Arizona Primary Presidential Election Results
Arizona Primary Presidential election had a victor as polls opened Tuesday for Democrats to pick a presidential candidate as the state deals with a public health crisis that has crippled parts of the nation.
Citizens in three states went to the polls on Tuesday to vote for the states’ presidential primary.
Joe Biden‘s surge toward the Democratic presidential nomination rolled on Tuesday with a dominating victory in Florida, the largest delegate prize of the day, and win in Illinois and Arizona.
Former Vice President has won Arizona’s Democratic presidential primary. Biden maintains as one of the most remarkable presidential campaign turnarounds in U.S. history.
The former vice president has put together broad alliances of Democratic primary voters: African Americans, white college-educated suburbanites, city dwellers of all demographics, rural and small-town voters who haven’t yet forsaken to Republicans.
Tuesday was a test of whether Biden could bounce back among another significant Democratic group where he has lagged Sanders in the primary, Latinos. And he certainly did.
Sanders has racked up his biggest boundaries among Latinos in California and Texas, states with predominantly Mexican-American populations.
However, in Illinois, home to many Mexican-Americans, Latino voters were about split evenly between the two candidates. The outcome was similar in the border state of Arizona, according to AP VoteCast.
Arizona Democratic Primary Presidential election results
While the Republican primary is mainly settled, the Democratic nomination race is starting to shift toward Joe Biden’s favor.
A total of 441 delegates up for grabs on Tuesday among the states of Arizona, Florida, and Illinois.
Last night, Ohio published it is delaying its presidential primary amid concerns of the US Coronavirus Outbreak.
Biden entered Tuesday with 898 delegates as Sen. Bernie Sanders trails with 745 delegates. To win the nomination, 1,991 delegates are required.
BIDEN’S ONLY OBVIOUS GAP
Biden’s coalition on Tuesday again was wide. AP VoteCast data revealed he maintained his clear advantages among black voters in Florida and Illinois. additionally, he showed up to win women, voters over 45, and moderates and conservatives. He displayed strength in suburbs and small towns and across religious identities. In Florida, Biden won 51% of liberals.
Biden applauded Sanders’ backers for their “remarkable passion and tenacity.” Then he turned to Americans young enough to be his grandchildren.
“Let me say especially to the young voters who have been inspired by Sen. Sanders: I hear you. I know what’s at stake. I know what we have to do,” Biden responded. “Our goal as a campaign and my goal as a candidate for president is to unify this party, and then to unify the nation.”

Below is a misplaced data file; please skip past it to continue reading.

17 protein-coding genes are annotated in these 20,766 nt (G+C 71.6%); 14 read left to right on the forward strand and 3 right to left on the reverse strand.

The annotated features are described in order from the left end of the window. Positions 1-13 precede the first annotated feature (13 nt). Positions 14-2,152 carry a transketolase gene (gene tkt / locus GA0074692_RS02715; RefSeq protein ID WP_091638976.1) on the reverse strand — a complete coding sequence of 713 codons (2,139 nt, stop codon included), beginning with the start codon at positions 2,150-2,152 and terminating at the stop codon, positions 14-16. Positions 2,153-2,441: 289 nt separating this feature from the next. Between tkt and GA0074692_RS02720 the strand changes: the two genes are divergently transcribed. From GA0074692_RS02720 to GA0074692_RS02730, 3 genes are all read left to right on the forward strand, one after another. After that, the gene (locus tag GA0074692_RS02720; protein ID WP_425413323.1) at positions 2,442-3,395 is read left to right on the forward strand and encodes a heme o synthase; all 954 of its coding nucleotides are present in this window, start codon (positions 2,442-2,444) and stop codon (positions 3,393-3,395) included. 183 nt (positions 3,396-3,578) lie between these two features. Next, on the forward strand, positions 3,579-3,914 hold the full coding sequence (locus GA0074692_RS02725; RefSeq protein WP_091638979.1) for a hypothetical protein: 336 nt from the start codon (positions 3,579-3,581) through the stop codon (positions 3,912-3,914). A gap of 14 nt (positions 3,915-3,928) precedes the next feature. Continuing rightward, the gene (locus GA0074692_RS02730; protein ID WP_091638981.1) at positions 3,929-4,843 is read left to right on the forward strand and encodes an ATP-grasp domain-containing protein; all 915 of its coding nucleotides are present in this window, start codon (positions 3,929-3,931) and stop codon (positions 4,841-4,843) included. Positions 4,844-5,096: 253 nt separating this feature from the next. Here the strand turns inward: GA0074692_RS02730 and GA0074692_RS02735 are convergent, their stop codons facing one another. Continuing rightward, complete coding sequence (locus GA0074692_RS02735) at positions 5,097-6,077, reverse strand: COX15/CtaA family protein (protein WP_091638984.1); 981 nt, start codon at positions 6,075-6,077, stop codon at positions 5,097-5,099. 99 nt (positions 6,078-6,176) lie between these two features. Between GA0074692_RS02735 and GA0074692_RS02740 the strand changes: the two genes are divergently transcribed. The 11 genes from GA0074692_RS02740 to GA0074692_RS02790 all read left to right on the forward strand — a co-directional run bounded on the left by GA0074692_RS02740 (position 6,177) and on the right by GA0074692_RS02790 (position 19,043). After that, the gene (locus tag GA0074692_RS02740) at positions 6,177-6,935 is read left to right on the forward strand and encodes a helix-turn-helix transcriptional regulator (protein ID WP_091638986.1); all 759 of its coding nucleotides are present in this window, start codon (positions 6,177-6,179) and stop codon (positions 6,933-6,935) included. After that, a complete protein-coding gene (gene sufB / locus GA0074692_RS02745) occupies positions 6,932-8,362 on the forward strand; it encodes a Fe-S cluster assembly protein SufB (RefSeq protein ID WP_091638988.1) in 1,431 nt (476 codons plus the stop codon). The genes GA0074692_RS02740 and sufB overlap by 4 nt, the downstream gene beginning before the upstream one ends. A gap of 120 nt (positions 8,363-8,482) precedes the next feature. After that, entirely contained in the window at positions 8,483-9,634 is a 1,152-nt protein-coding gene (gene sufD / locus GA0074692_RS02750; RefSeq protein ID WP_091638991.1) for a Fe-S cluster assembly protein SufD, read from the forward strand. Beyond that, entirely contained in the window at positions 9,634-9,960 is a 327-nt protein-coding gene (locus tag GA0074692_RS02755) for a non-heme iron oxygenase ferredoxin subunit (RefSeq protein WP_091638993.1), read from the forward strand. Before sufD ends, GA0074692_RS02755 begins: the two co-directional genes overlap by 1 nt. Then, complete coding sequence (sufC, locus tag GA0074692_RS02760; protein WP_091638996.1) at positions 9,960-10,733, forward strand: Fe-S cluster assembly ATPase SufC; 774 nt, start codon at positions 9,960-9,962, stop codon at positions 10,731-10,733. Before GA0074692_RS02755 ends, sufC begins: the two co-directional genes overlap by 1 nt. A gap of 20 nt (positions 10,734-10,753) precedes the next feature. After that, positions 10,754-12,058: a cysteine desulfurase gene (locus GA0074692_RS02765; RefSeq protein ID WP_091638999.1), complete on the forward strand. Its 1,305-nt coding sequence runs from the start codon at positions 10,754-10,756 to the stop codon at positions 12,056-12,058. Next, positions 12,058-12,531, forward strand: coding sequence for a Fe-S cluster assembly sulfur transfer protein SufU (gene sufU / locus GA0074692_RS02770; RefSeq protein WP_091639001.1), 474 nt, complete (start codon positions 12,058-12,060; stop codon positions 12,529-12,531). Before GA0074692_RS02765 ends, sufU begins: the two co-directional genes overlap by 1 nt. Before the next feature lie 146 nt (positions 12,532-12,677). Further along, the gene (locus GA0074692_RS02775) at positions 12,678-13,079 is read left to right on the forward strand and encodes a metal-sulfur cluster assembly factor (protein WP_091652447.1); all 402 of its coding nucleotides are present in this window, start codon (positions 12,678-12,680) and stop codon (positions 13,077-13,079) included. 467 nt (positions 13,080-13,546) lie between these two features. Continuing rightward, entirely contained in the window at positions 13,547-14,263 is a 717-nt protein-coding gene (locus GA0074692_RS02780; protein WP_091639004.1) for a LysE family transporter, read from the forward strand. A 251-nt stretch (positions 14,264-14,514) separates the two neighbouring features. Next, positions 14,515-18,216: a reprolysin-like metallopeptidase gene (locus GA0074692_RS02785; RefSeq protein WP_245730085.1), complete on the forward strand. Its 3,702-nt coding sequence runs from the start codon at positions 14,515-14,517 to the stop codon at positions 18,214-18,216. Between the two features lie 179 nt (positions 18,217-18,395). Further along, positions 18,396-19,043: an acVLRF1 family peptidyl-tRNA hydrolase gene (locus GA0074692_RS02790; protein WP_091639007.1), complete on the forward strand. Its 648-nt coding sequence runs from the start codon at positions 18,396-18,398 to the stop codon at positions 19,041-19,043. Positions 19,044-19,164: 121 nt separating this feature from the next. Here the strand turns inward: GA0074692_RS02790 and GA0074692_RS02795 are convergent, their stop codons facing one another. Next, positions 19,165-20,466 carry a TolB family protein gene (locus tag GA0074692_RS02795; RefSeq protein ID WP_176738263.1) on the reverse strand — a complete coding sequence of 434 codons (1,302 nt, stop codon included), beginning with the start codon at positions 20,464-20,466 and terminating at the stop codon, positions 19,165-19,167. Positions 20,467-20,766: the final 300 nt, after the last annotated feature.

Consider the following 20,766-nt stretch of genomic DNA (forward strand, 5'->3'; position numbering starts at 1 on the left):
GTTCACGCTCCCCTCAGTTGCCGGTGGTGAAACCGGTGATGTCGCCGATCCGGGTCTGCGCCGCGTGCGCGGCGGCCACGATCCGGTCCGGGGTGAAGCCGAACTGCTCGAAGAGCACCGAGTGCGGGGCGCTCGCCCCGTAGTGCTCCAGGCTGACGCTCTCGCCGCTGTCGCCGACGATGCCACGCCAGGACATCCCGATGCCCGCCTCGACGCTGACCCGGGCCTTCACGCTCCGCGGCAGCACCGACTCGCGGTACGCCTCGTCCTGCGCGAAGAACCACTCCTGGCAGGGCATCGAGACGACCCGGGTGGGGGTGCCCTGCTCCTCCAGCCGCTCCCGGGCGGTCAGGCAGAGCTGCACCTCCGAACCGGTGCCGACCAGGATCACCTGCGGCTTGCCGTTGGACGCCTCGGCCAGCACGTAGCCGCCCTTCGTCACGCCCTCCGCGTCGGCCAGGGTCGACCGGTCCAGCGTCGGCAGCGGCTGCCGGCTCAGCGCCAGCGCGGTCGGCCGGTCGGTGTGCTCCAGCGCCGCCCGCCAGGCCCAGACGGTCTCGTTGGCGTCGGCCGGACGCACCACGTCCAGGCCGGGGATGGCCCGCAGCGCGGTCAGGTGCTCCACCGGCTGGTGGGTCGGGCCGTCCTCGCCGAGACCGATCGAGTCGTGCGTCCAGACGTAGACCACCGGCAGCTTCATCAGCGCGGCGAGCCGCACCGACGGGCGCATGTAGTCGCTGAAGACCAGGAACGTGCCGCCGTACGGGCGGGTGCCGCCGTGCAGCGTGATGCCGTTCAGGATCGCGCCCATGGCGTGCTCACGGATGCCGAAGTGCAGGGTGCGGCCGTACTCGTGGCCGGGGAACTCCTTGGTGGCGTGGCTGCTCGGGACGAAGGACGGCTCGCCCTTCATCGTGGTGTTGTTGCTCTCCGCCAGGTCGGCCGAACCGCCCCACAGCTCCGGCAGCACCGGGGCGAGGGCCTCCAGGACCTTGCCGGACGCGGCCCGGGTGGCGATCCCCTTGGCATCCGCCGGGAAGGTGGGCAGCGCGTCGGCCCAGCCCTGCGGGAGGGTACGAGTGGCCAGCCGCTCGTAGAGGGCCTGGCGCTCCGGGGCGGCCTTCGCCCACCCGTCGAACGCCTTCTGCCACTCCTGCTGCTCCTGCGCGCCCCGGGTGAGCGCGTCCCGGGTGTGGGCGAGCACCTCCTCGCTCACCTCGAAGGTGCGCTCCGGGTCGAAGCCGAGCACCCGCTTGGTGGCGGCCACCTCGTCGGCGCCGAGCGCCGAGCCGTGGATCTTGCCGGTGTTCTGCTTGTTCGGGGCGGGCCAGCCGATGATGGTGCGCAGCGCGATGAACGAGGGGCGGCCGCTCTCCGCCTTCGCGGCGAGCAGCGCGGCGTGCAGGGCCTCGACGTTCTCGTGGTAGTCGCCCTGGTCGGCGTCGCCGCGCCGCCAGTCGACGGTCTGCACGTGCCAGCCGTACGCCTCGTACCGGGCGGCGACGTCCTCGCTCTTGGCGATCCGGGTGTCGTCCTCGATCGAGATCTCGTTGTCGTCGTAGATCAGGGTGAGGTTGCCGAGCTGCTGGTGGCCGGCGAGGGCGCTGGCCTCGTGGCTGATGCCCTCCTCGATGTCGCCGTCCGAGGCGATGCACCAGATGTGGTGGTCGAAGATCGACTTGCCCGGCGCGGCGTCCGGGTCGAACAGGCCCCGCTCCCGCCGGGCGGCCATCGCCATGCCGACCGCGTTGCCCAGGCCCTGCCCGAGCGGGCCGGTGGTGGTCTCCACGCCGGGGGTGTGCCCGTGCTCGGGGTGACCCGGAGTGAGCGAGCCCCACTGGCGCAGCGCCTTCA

Joe Biden skillfully won Latinos in Florida, where they comprised about one-fifth of the Democratic primary vote. Biden won just over half of Cubans, a group where Sanders was believed especially weak due to his previous warm statements about Fidel Castro.
However, Biden did even better among Puerto Ricans, winning about 60% of a group which the Sanders campaign hoped would be their strongest part of the Latino community in the state.
SANDERS’ SINKING FEELING
Sanders spoke for 20 minutes via Livestream Tuesday night and did not once discuss the election. Instead, he attempted to appeal calmly as he outlined his coronavirus response plan.
It was an odd role for a candidate whose entire brand has been his defiant call for a political revolution.
Biden’s latest drubbing of Sanders appears as the half of the states yet to vote scramble to find a safe way to cast ballots throughout the coronavirus outbreak.
It’s not clear how hardy future primary elections may be. With the entire country under virtual house arrest, Sanders can’t recreate the massive rallies that have powered his presidential bid.
CORONAVIRUS DOESN’T THREATEN LEGITIMACY OF Arizona Primary Presidential Election RESULTS
The Biden campaign had been confident heading into Tuesday, however, still quietly concerned that Sanders or his supporters could cast doubt on the legitimacy of the outcome if the quasi-national shutdown over the coronavirus depressed turnout to abysmal levels.
Above all, He won convincingly enough in the three states to rebut any widespread doubt.
To be sure, in-person voting on Tuesday almost certainly was lower than it would have been otherwise in Arizona, Florida, and Illinois.
But early in-person and mail balloting ensures that the final turnout on Tuesday was at least in the neighborhood of a usual competitive presidential primary, even if the states didn’t shatter records like several states did on Super Tuesday.
As an example, going into Tuesday, Florida had processed about 140,000 more mail-in ballots than in 2016, while the early in-person count outpaced 2016 by more than 70,000 voters.
Those numbers didn’t include more than 450,000 mail ballots that were distributed to voters but not yet returned and counted. Illinois, a state that doesn’t typically rely as heavily on early and mail voting as Florida, likely suffered much more because of the in-person dip.
Turnout in Florida’s Democratic primary is higher than it was four years ago when 1.7 million voters emitted ballots. This year, turnout is on pace to approach 2 million.